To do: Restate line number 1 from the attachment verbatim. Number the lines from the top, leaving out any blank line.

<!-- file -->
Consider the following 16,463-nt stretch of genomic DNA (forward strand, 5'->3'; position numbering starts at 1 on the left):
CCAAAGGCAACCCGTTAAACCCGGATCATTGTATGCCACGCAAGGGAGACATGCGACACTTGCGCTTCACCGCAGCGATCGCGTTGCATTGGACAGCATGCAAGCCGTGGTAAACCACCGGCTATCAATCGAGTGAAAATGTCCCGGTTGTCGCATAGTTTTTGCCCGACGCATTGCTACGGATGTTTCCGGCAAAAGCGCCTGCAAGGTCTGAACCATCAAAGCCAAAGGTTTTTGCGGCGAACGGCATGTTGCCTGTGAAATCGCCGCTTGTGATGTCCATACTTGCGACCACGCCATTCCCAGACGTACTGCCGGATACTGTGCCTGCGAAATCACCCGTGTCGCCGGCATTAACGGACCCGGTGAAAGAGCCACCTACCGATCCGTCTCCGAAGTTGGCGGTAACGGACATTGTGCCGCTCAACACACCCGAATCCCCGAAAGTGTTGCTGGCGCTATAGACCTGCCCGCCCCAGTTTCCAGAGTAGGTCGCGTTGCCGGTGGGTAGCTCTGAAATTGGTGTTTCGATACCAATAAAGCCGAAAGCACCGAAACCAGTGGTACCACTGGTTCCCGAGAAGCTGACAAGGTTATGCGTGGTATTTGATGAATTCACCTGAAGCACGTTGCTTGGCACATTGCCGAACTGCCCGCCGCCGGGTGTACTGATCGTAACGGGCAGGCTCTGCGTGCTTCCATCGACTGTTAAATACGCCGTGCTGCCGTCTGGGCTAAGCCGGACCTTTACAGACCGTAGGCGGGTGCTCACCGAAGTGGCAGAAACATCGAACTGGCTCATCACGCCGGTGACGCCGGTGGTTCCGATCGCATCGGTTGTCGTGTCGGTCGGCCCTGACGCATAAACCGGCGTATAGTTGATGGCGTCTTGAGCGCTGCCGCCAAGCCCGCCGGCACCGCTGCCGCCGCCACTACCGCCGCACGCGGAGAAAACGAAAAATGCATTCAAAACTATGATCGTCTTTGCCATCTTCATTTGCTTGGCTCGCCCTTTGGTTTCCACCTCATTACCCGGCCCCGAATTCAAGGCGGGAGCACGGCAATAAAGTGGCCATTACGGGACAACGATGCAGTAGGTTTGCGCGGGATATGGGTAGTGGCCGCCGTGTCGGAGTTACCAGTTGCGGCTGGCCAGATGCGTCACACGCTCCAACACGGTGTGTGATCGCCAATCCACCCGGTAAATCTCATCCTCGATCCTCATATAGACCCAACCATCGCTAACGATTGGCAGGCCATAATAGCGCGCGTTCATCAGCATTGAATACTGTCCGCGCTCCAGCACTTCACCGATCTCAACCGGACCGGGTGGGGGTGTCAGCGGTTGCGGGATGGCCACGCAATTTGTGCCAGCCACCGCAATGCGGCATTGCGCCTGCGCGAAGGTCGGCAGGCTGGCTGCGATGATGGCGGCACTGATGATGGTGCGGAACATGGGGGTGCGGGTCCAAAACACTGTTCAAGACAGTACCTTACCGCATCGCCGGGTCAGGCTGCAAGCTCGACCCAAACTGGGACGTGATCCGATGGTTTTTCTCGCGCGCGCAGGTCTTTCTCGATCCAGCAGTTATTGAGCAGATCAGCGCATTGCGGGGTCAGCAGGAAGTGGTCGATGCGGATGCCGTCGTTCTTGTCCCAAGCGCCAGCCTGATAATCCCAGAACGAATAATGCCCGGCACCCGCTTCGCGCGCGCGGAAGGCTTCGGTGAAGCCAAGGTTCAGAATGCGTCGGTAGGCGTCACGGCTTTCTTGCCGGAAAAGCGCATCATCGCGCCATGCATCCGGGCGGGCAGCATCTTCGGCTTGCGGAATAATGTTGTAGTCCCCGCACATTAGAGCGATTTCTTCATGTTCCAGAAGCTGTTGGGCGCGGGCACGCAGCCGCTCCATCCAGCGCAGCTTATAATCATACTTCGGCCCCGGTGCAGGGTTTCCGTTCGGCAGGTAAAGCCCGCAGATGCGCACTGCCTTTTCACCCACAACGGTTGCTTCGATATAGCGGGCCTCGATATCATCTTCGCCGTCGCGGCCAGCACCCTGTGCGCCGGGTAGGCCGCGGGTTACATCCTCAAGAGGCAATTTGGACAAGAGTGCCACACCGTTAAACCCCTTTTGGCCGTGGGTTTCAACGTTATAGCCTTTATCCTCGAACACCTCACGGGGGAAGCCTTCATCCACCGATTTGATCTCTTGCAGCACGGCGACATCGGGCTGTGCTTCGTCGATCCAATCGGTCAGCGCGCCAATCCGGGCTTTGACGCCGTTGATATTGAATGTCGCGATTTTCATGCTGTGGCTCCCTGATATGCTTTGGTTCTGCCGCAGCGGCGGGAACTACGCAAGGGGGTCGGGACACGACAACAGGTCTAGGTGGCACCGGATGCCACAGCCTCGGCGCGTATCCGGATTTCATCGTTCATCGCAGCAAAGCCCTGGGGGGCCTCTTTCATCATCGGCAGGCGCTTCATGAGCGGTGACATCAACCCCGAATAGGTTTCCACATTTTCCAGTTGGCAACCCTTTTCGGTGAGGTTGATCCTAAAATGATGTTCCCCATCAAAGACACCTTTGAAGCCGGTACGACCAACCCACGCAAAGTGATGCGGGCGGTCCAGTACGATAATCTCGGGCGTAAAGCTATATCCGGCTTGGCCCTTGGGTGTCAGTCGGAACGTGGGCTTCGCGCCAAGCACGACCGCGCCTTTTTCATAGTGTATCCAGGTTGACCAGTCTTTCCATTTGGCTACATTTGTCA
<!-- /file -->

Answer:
Consider the following 16,463-nt stretch of genomic DNA (forward strand, 5'->3'; position numbering starts at 1 on the left):